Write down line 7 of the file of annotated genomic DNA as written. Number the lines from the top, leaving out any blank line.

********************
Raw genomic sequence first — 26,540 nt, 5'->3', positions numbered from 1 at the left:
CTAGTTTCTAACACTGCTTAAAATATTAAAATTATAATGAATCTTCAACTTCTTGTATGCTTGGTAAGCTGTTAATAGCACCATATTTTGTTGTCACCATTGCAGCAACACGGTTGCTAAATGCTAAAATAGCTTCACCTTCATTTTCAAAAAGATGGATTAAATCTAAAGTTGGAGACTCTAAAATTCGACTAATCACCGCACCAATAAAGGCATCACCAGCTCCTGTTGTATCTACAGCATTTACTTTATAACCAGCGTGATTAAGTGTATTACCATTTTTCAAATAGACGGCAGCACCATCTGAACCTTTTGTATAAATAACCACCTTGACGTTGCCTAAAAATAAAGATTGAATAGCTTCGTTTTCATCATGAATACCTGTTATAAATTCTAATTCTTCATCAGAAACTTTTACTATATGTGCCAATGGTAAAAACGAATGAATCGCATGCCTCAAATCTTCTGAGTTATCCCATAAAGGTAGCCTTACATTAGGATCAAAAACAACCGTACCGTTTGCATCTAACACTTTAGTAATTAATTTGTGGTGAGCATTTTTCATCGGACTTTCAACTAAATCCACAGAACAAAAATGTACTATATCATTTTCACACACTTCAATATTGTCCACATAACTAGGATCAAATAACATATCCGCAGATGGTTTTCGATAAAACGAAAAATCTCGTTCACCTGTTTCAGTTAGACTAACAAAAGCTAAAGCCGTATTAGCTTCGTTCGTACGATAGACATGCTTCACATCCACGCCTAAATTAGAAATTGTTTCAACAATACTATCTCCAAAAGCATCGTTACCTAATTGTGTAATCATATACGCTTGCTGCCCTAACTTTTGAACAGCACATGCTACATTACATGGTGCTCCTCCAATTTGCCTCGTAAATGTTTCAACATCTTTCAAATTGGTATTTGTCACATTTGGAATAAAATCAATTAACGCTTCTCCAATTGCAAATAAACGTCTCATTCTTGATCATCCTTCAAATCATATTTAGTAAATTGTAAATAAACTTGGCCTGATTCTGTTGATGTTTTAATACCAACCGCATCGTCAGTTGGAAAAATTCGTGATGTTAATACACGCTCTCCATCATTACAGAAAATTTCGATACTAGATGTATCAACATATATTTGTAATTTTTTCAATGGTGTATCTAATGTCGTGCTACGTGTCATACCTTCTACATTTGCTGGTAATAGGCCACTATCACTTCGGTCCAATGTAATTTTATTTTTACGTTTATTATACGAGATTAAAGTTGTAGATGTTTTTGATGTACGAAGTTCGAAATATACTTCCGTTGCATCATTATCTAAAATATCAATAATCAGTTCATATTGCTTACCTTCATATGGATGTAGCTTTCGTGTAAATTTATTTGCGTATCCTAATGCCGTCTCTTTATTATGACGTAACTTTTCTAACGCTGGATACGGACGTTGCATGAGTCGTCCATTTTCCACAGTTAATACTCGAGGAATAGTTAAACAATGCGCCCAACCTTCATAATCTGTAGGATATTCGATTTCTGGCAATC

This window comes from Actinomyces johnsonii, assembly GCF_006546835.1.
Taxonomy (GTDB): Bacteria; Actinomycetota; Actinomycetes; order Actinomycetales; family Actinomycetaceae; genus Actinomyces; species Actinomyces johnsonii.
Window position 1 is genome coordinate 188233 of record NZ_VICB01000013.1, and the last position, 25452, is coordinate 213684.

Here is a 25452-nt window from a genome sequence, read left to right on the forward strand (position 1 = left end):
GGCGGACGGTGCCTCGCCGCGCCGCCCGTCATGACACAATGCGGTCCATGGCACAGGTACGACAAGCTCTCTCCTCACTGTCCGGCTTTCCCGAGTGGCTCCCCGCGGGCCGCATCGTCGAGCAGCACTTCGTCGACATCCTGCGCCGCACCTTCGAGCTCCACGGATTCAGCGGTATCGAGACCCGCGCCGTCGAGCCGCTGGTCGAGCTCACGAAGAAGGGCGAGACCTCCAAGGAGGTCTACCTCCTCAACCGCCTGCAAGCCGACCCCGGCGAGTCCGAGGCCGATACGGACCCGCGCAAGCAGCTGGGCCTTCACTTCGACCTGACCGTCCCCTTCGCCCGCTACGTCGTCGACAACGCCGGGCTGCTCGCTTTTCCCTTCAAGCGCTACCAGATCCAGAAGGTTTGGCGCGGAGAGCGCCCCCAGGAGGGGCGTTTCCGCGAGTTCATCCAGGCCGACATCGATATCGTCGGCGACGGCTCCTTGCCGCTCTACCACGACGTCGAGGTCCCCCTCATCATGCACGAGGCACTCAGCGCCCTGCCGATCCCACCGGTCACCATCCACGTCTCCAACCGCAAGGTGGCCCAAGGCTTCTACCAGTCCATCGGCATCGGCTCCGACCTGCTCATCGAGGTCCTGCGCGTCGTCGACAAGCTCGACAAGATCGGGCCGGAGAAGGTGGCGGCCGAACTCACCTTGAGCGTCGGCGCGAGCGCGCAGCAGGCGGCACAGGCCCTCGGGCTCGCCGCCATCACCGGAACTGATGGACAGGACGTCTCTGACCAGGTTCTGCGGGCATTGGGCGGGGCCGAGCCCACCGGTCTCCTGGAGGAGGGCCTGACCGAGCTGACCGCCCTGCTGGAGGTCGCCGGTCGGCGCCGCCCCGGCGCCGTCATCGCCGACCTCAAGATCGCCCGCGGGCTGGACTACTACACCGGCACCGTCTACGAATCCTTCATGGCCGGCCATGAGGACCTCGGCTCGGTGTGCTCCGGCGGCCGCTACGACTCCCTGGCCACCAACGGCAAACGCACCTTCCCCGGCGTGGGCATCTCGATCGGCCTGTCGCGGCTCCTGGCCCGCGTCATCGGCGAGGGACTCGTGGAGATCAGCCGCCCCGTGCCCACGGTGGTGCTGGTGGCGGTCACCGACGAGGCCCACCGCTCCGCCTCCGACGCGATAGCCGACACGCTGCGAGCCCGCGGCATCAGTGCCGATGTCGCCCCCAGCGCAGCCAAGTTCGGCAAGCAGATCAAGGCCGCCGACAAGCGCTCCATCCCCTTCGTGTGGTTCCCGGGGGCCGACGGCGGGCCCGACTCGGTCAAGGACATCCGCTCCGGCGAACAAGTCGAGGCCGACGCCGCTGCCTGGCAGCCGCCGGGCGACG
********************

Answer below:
GGCGGACGGTGCCTCGCCGCGCCGCCCGTCATGACACAATGCGGTCCATGGCACAGGTACGACAAGCTCTCTCCTCACTGTCCGGCTTTCCCGAGTGGCTCCCCGCGGGCCGCATCGTCGAGCAGCACTTCGTCGACATCCTGCGCCGCACCTTCGAGCTCCACGGATTCAGCGGTATCGAGACCCGCGCCGTCGAGCCGCTGGTCGAGCTCACGAAGAAGGGCGAGACCTCCAAGGAGGTCTACCTCCTCAACCGCCTGCAAGCCGACCCCGGCGAGTCCGAGGCCGATACGGACCCGCGCAAGCAGCTGGGCCTTCACTTCGACCTGACCGTCCCCTTCGCCCGCTACGTCGTCGACAACGCCGGGCTGCTCGCTTTTCCCTTCAAGCGCTACCAGATCCAGAAGGTTTGGCGCGGAGAGCGCCCCCAGGAGGGGCGTTTCCGCGAGTTCATCCAGGCCGACATCGATATCGTCGGCGACGGCTCCTTGCCGCTCTACCACGACGTCGAGGTCCCCCTCATCATGCACGAGGCACTCAGCGCCCTGCCGATCCCACCGGTCACCATCCACGTCTCCAACCGCAAGGTGGCCCAAGGCTTCTACCAGTCCATCGGCATCGGCTCCGACCTGCTCATCGAGGTCCTGCGCGTCGTCGACAAGCTCGACAAGATCGGGCCGGAGAAGGTGGCGGCCGAACTCACCTTGAGCGTCGGCGCGAGCGCGCAGCAGGCGGCACAGGCCCTCGGGCTCGCCGCCATCACCGGAACTGATGGACAGGACGTCTCTGACCAGGTTCTGCGGGCATTGGGCGGGGCCGAGCCCACCGGTCTCCTGGAGGAGGGCCTGACCGAGCTGACCGCCCTGCTGGAGGTCGCCGGTCGGCGCCGCCCCGGCGCCGTCATCGCCGACCTCAAGATCGCCCGCGGGCTGGACTACTACACCGGCACCGTCTACGAATCCTTCATGGCCGGCCATGAGGACCTCGGCTCGGTGTGCTCCGGCGGCCGCTACGACTCCCTGGCCACCAACGGCAAACGCACCTTCCCCGGCGTGGGCATCTCGATCGGCCTGTCGCGGCTCCTGGCCCGCGTCATCGGCGAGGGACTCGTGGAGATCAGCCGCCCCGTGCCCACGGTGGTGCTGGTGGCGGTCACCGACGAGGCCCACCGCTCCGCCTCCGACGCGATAGCCGACACGCTGCGAGCCCGCGGCATCAGTGCCGATGTCGCCCCCAGCGCAGCCAAGTTCGGCAAGCAGATCAAGGCCGCCGACAAGCGCTCCATCCCCTTCGTGTGGTTCCCGGGGGCCGACGGCGGGCCCGACTCGGTCAAGGACATCCGCTCCGGCGAACAAGTCGAGGCCGACGCCGCTGCCTGGCAGCCGCCGGGCGACG